Here are the details about how I went from my pattern pieces to a digital, printable pattern. Many stores that offer printing services will also offer large format scanning of documents up to 36″. It’s not always easy to find on their webpages, but here are a couple of links for people living in the US:
- Staples: https://www.staples.com/sbd/cre/marketing/copy-and-print/blueprints/index.html
- FedEx Kinkos: https://www.fedex.com/en-us/printing/posters/architectural-prints.html
Many universities and libraries will also offer large format scanning. I know that both the University of Utah and Brigham Young University offer to scan documents up to 36″. Since it was the closest and open on Sunday, I went to Staples to get my documents scanned. I was able to scan two documents (36″ x 48″) and they only charged me $1.00 / page!!
The only large format paper I had around the house was my tracing paper. I used a nice thick permanent marker for my lines so I could easily see them on the scanned document. In the future, I’ll purchase plotter paper and create my patterns on that. It’ll be easier to scan and if I ever want to print directly from the scanned document I can.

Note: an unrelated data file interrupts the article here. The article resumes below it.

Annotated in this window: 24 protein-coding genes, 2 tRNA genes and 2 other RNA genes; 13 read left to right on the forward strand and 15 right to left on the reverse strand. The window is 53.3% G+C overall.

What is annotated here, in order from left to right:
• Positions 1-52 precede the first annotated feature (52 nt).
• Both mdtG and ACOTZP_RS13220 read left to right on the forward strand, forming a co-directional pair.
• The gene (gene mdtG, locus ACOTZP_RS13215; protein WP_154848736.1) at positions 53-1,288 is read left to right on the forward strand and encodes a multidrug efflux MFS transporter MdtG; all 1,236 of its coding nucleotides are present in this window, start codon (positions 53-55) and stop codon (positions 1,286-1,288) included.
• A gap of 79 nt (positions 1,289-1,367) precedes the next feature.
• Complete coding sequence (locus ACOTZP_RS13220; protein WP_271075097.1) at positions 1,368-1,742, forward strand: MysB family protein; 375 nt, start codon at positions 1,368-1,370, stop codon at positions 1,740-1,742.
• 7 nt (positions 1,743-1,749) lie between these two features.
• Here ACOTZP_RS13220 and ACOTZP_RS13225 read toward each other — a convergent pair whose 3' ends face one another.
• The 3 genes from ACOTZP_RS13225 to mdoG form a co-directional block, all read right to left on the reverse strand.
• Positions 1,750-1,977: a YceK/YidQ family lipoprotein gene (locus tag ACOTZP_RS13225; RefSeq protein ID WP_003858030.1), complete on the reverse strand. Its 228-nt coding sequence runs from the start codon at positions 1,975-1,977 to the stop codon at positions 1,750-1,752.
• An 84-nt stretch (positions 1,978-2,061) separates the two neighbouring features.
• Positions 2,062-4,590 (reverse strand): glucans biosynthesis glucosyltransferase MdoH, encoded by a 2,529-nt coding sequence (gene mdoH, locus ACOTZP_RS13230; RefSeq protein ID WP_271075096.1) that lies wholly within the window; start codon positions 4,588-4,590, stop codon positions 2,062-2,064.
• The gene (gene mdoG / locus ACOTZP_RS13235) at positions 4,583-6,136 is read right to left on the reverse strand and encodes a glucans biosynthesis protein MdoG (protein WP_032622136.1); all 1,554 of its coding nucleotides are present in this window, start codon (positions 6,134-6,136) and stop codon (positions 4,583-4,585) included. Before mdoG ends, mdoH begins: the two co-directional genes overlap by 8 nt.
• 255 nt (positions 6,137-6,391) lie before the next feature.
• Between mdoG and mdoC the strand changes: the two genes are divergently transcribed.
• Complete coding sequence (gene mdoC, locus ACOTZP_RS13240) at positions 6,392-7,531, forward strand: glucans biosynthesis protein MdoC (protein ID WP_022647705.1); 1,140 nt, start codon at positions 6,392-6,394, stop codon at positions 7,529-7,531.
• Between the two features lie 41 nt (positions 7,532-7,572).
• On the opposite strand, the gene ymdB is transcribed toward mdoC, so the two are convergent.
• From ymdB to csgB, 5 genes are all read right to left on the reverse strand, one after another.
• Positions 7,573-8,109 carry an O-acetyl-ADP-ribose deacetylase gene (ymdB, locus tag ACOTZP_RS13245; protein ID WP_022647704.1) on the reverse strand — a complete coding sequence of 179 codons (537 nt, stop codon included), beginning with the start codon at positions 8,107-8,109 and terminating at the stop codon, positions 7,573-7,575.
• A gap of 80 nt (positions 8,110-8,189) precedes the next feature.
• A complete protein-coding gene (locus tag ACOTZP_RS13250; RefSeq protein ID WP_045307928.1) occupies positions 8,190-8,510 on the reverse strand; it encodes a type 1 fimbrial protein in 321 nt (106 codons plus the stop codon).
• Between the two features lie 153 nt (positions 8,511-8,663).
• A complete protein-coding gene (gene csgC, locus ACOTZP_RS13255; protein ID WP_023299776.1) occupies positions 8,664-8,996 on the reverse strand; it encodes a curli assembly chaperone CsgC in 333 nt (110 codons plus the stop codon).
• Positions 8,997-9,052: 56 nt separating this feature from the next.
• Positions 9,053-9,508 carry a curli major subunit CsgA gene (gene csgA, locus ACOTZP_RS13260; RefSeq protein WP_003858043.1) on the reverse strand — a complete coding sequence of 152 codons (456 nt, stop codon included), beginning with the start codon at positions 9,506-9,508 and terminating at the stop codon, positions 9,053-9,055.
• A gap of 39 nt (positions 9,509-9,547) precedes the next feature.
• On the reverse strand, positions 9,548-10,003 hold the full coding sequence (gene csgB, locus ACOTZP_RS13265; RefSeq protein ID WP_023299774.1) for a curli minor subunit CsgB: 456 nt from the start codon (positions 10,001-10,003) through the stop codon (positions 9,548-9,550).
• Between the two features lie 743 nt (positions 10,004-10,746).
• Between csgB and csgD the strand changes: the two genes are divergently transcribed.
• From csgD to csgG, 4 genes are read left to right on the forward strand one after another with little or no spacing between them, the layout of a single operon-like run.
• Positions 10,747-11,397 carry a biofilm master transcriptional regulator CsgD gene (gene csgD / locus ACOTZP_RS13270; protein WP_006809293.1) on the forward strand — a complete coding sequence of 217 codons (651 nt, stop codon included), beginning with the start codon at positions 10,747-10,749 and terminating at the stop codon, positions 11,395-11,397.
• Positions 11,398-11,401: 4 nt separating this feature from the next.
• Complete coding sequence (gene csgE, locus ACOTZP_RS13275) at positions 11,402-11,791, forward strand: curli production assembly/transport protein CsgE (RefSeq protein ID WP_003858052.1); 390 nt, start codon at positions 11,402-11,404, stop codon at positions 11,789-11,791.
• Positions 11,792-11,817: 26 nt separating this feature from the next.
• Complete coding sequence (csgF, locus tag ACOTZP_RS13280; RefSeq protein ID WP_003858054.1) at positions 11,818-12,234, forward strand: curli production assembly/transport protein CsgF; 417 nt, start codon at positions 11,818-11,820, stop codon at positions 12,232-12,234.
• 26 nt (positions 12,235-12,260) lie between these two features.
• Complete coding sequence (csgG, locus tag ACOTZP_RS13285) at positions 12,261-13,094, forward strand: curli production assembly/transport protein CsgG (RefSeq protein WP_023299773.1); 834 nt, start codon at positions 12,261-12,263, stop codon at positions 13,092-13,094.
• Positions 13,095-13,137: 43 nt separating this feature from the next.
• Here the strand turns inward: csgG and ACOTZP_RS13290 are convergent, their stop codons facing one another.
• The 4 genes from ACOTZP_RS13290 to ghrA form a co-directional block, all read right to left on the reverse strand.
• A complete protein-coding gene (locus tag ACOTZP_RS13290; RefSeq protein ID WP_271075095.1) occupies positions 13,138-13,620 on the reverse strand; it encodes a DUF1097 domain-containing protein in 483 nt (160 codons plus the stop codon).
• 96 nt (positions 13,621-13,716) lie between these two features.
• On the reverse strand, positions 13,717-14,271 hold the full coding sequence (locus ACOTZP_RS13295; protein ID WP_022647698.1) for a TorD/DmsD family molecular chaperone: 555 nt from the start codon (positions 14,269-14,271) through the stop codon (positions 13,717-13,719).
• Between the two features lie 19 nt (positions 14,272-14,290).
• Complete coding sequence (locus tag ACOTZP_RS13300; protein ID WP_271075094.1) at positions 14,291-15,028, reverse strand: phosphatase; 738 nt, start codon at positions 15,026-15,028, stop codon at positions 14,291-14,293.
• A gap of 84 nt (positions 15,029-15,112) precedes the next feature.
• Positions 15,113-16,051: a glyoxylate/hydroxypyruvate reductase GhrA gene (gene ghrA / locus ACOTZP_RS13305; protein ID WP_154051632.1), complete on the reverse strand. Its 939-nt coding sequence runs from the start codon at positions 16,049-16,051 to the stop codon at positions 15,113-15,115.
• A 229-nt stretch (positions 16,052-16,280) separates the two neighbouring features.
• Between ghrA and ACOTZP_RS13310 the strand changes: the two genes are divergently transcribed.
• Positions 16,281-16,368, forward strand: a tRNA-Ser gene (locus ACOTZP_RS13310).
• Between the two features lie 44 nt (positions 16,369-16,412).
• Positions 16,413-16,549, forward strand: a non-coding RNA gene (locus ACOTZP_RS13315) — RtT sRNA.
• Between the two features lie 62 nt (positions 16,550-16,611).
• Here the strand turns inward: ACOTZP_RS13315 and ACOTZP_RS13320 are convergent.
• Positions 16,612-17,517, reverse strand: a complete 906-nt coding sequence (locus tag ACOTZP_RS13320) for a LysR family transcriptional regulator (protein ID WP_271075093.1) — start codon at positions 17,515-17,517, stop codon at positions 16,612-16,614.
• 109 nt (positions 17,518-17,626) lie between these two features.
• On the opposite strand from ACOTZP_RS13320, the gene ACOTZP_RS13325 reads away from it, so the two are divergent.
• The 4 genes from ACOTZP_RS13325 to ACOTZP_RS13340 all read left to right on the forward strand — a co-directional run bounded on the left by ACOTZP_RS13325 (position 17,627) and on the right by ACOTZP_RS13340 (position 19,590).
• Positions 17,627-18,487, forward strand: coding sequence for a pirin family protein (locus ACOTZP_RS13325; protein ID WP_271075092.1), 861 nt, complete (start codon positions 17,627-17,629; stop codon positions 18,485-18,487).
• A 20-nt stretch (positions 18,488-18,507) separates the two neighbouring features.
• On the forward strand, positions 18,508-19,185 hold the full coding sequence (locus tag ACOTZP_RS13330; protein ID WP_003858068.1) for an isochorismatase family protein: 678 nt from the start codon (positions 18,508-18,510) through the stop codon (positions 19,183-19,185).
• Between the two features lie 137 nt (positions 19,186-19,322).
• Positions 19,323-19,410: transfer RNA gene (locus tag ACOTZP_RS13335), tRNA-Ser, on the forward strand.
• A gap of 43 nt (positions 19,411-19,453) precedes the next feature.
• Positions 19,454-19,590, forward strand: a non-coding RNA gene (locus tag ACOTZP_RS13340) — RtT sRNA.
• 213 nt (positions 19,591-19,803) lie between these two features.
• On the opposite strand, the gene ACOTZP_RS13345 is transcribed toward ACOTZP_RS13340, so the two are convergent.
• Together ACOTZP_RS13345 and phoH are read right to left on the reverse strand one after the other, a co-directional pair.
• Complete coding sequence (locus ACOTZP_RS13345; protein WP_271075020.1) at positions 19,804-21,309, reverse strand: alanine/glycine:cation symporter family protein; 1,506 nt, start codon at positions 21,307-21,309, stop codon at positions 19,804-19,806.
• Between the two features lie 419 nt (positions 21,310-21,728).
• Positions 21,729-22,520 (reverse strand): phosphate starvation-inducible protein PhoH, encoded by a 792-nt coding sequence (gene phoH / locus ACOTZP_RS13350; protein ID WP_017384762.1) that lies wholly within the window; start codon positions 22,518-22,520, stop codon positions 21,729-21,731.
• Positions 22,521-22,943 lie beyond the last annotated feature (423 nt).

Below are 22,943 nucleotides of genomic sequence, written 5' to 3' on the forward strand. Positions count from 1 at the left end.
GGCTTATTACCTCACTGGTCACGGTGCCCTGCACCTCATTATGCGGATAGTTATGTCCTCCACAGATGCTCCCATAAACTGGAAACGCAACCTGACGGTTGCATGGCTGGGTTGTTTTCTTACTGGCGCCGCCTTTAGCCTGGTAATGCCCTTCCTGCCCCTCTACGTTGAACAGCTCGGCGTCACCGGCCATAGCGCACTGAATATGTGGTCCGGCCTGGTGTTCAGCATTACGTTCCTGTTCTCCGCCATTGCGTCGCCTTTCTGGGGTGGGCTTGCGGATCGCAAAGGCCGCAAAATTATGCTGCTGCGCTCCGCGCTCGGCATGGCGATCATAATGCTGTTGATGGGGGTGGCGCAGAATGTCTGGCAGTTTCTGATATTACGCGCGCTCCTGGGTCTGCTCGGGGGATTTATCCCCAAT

Because I would never want to directly print from my scanned document with all the alphanumeric nonsense, I went further and used Adobe Illustrator to trace my pattern pieces. If you know how to work with Adobe Illustrator then the process isn’t that difficult. Just trace and clean things up a bit.
There you have it. Now if only I had a place big enough to hold a wide format printer. I could digitize all my patterns and get rid of ALL paper in my sewing room. That would seriously spark joy!